May 6, 2017 11:40 am
In Italy, capellini is a type of pasta typical of the central-northern part of the country but it is also famous in the south of Italy as one ingredient of oven-baked dishes.
As in Italy, in other countries, like in the USA, capellini are also known with the name of capelli d’angelo (angel hair) since they are one of the thinnest kind of long pasta that can even be wound to give it a shape of a nest. Moreover, in the past, the hand-made preparation of capellini required such a great talent that they have always been considered a symbol of delicacy and elegance.
To prepare homemade capellini, you will need durum wheat semolina and water. Cook 100 gr. of capellini in 1 litre of water and you can garnish them as you wish. Simple condiments are preferred but amongst the most common ingredients there are melted or unmelted butter, cheese, sage, sauces with eggs or fresh tomato.
According to another variant of this dish, capellini can also be cooked and eaten in broth, better if it is chicken broth, with for example meatballs, curry, lettuce and fennel as suggested in a recipe proposed by the well-known Italian magazine La Cucina Italiana.
Since capellini are thinner than spaghetti, they can be used in different dishes, even international ones where they are pan fried and combined with vegetables or meat and that makes them similar to Asian noodles.
In fact, noodles are also one of the firm favourites in the South-east-Asian cuisine. The Japanese word Menrui stands for all the popular noodle dishes which actually originated a long time ago in China. The Menrui dishes are prepared and served in many different ways and are eaten both hot and cold. Among the most common types of Japanese noodles we can find somen, udon, soba and ramen.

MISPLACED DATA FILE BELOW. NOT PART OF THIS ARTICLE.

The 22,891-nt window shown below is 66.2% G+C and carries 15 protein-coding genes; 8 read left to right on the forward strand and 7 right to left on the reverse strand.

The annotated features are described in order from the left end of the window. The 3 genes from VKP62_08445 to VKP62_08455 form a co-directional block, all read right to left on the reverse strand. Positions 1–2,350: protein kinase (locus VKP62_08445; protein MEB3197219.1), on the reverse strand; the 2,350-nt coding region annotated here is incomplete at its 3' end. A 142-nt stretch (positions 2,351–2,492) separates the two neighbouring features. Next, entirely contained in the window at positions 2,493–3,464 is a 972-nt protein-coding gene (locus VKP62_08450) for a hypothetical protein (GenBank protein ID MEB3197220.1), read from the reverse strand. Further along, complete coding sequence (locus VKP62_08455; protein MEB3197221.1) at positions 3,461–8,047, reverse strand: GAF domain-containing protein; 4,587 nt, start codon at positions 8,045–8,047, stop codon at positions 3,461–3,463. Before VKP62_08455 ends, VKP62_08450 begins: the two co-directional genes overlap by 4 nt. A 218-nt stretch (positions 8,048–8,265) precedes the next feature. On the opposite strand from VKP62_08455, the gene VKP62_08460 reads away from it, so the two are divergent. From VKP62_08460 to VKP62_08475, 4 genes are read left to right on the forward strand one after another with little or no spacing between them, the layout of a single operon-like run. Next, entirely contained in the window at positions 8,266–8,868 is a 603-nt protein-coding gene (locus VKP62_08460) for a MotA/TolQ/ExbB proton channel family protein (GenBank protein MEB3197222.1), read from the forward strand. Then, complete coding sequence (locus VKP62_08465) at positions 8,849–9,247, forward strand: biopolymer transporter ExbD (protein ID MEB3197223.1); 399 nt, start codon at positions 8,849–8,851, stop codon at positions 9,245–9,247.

The type of Asian noodles most similar to the capellini are the somen, which are wheat-based noodles made with flour, water and vegetable oil and stretched during the manufacturing process. Their distinctive feature is that they are extremely thin and have a delicate white colour. They are usually served as a cold dish, especially in summer and accompanied with a dipping sauce called tsuyu based on bonito flakes.
Finish your tasty trip back to Europe, where you can find capellini again in Spain, known as fideos and in Greece known as fides or mallia angelou (μαλλιά αγγέλου – angel hair). Mostly, in both countries you eat them in soup. The chicken and lemon recipe for example is very popular for its strengthening powers when someone is sick. In case you wonder for the etymology of this greco-spanish version, fideos or fides probably derive from Ancient Greek, where σφίδη (sphídē) was the chord, the string. Capellini are thin, long, strings so it is probable that this was the reason behind the choice of naming this type of pasta as fideos or fides. In addition, in Byzantine Greek and Modern Greek, fidi is the snake and as you know… snakes curl! Capellini are found also in round curls so this is one of the ways visual terminology could be created!
And in your country? In your region? Do you have similar capellini recipes? If yes, how do you call it?
Have a nice weekend and always delicious discoveries!
Written by Iris Rinner – Terminology trainee at the Terminology Coordination Unit of the European Parliament, BA in Modern Foreign Languages and Cultures from the University of Sassari and MA in Specialized Translation from the University of Vienna, and Serena Grementieri – Terminology trainee at the Terminology Coordination Unit of the European Parliament, BA in Intercultural Linguistic Mediation and MA degree in Specialized Translation at the School of Foreign Languages and Literatures, Interpreting and Translation (ex-SSLMIT) of Forlì, University of Bologna.
Post edited by Katerina Palamioti, Translator, Social Media and Content Manager, Communication Trainee and Foodie at the Terminology Coordination Unit of the European Parliament.
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- Pasta Garofalo (n.d.), Capellini spezzati o pazzo, Available at: http://bit.ly/2q6tPEt (Accessed: 05 May 2016)
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